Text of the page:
A satellite detected “remarkably high” carbon monoxide levels in Sumatra and Kalimantan during Indonesia’s recent wildfire disaster.
Concentrations in Central Kalimantan province were nearly 13 times the normal average.
The invisible gas is poisonous to humans in large doses, though the precise health effects of the pollution from Indonesia’s fires remain largely unknown.
One of the most troubling unanswered questions hanging over Indonesia’s wildfire disaster is how it affects human health.
Researchers know that it does: as a result of this year’s crisis, 500,000 people suffered respiratory problems, and 19 people died. But the precise impacts of exposure to the gases released by the fires, most of which burn on dried peat soil, remain unknown.
Now, an image highlighted by NASA hints at just how bad it might be. The U.S. space agency’s Terra satellite shows “remarkably high” concentrations of carbon monoxide, a colorless, odorless gas that reduces oxygen flow to human organs when inhaled in large enough quantities.
In September, Terra measured ground-level carbon monoxide concentrations of up to 13 times the normal average of 100 parts per billion. The poison was most intense in parts of Borneo, where pollution from the fires turned the air ochre in October.
“The 2015 Indonesian fires produced some of the highest concentrations of carbon monoxide that we have ever seen with [Terra’s] MOPITT [sensor],” said Helen Worden, a scientist at the U.S. National Center for Atmospheric Research.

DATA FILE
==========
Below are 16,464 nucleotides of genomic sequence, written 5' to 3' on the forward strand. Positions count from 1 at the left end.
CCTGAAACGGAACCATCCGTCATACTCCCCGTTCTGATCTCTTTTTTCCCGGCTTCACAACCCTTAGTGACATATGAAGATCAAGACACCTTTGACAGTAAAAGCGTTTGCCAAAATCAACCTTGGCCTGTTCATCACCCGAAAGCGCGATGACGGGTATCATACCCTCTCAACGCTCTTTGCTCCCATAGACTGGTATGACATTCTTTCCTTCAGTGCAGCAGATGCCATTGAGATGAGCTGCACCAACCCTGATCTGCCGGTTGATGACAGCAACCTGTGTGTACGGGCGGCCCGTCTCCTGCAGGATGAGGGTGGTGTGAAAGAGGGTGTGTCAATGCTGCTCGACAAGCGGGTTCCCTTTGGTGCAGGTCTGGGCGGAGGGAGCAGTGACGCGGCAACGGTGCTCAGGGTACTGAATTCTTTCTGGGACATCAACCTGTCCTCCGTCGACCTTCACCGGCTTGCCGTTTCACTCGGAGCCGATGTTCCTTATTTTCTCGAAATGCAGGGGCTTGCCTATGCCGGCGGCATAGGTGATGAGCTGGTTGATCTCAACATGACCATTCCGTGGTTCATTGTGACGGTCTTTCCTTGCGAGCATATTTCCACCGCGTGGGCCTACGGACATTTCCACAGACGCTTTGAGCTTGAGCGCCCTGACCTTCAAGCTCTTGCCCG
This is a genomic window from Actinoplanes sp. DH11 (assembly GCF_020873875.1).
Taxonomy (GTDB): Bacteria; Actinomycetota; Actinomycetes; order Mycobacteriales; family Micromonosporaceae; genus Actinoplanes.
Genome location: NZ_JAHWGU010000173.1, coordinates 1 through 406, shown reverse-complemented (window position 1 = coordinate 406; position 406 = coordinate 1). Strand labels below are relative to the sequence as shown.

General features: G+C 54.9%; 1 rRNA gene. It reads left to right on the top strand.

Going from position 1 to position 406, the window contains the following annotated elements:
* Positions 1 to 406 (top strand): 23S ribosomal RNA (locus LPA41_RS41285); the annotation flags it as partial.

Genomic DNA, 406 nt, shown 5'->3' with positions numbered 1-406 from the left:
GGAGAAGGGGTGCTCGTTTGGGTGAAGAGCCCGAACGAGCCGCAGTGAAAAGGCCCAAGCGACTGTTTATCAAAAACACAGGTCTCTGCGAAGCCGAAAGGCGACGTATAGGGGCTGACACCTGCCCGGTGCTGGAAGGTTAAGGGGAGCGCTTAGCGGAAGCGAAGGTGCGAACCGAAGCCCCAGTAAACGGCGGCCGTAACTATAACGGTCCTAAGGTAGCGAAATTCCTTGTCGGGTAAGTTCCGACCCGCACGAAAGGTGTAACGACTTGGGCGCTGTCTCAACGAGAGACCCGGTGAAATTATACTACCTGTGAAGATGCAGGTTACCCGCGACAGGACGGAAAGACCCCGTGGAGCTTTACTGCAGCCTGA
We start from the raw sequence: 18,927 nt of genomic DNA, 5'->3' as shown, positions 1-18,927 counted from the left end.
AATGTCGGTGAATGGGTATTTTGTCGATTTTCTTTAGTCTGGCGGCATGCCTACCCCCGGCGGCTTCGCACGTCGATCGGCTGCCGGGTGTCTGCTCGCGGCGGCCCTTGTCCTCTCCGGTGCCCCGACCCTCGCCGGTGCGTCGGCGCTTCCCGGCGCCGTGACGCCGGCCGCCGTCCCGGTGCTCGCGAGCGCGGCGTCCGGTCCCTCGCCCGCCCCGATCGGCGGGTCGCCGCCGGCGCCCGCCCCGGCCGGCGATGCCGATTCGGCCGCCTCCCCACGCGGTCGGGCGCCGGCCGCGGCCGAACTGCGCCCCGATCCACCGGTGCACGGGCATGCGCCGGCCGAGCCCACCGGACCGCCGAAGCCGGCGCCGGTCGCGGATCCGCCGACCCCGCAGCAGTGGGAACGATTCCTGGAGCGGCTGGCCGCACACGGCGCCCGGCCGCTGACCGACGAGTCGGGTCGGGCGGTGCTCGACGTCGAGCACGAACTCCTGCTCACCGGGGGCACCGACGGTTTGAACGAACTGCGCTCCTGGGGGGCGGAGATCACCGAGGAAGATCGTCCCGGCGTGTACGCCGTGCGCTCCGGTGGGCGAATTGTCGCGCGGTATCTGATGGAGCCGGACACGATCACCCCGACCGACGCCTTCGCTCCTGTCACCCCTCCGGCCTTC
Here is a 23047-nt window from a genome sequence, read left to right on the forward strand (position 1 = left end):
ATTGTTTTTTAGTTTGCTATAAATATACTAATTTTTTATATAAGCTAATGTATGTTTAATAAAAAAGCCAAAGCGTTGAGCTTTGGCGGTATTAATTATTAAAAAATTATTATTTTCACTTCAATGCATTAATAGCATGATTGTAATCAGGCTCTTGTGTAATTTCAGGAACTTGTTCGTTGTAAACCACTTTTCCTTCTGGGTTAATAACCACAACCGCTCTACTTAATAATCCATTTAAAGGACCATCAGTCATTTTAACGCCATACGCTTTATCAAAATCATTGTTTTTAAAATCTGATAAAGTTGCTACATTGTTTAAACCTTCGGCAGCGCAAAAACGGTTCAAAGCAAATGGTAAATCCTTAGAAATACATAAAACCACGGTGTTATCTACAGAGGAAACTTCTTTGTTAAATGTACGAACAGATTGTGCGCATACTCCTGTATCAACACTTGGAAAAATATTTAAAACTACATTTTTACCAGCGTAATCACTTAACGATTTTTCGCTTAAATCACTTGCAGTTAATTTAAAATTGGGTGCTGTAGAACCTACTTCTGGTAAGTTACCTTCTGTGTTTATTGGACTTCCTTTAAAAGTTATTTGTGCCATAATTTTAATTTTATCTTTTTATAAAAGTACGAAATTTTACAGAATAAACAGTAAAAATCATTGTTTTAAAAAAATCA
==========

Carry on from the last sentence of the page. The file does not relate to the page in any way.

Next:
NASA isn’t the first to flag carbon monoxide from the fires. King’s College London professor Martin Wooster measured 30 parts per million in his hotel room in Palangkaraya, the capital of Central Kalimantan province – “enough to trigger a household carbon monoxide detector,” Thomson Reuters Foundation reported.
Someone just back from Palangkaraya: In Swiss bell hotel room we recorded 30ppm of carbon monoxide, above which you might not wake up
— Erik Meijaard (@emeijaard) October 25, 2015
The fires are an annual occurrence, with and companies using flames to clear land cheaply but often letting them burn out of control. This year’s disaster was worsened by a prolonged dry season due to the El Niño weather event.